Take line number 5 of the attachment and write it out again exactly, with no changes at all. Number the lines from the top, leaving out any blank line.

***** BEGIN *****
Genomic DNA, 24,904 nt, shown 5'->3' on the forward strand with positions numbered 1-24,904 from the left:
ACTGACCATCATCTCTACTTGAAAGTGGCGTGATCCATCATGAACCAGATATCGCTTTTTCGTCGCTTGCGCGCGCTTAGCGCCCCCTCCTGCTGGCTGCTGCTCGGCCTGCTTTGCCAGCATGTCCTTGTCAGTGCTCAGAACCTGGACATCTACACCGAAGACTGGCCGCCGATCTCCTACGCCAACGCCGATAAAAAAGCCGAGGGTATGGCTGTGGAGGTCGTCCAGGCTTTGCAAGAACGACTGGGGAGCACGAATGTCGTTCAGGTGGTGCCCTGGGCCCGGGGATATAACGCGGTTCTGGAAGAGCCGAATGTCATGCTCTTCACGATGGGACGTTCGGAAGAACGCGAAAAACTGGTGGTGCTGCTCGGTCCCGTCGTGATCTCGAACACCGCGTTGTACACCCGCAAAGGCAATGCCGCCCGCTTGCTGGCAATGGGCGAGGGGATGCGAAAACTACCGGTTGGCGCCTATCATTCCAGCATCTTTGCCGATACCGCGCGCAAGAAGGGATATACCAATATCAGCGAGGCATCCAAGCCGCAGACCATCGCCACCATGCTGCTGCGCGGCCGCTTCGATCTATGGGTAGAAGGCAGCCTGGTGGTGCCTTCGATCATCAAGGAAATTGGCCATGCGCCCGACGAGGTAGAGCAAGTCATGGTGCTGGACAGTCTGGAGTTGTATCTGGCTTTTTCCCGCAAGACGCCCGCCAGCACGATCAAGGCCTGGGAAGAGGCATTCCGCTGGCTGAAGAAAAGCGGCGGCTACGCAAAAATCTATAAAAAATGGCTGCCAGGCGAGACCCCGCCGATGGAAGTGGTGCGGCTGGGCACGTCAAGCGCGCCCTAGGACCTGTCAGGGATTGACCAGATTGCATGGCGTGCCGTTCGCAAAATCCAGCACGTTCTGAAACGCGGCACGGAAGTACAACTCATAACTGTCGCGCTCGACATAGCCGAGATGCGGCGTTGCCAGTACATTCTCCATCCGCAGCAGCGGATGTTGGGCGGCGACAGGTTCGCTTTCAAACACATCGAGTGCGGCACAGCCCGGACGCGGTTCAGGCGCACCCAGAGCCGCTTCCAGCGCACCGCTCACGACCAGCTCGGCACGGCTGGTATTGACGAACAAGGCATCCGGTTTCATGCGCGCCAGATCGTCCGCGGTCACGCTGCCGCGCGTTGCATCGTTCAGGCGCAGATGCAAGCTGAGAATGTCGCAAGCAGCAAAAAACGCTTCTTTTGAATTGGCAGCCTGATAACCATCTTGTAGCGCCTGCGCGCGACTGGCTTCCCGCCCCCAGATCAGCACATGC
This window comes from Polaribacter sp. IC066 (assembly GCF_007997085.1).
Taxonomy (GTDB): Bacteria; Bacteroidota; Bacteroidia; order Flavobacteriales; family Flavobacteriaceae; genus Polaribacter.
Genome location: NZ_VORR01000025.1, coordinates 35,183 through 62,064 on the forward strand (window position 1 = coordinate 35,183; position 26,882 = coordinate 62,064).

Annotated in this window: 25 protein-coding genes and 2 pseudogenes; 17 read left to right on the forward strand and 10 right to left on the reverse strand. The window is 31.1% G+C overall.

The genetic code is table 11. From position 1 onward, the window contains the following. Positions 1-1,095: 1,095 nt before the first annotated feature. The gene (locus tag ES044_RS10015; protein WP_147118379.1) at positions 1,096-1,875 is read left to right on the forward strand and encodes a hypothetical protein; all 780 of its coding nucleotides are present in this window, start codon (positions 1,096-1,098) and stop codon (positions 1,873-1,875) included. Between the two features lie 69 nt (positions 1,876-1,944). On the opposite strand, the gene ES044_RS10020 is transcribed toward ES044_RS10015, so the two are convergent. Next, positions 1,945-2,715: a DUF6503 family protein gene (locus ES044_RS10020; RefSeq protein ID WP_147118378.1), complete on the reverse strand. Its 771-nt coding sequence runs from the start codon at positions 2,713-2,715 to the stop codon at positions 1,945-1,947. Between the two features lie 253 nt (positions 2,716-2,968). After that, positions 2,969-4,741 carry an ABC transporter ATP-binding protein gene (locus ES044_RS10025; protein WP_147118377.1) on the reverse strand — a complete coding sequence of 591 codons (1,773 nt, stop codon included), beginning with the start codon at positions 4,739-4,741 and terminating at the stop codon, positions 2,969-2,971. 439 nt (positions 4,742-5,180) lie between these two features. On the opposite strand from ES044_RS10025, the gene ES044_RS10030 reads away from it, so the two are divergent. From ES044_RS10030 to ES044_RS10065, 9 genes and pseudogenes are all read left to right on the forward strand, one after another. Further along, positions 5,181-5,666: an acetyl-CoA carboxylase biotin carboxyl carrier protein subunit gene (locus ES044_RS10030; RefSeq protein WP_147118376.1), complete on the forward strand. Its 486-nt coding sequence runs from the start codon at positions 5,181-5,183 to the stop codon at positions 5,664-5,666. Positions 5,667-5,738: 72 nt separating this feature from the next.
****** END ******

Genome location: NZ_VORR01000025.1, coordinates 35,183 through 62,064 on the forward strand (window position 1 = coordinate 35,183; position 26,882 = coordinate 62,064).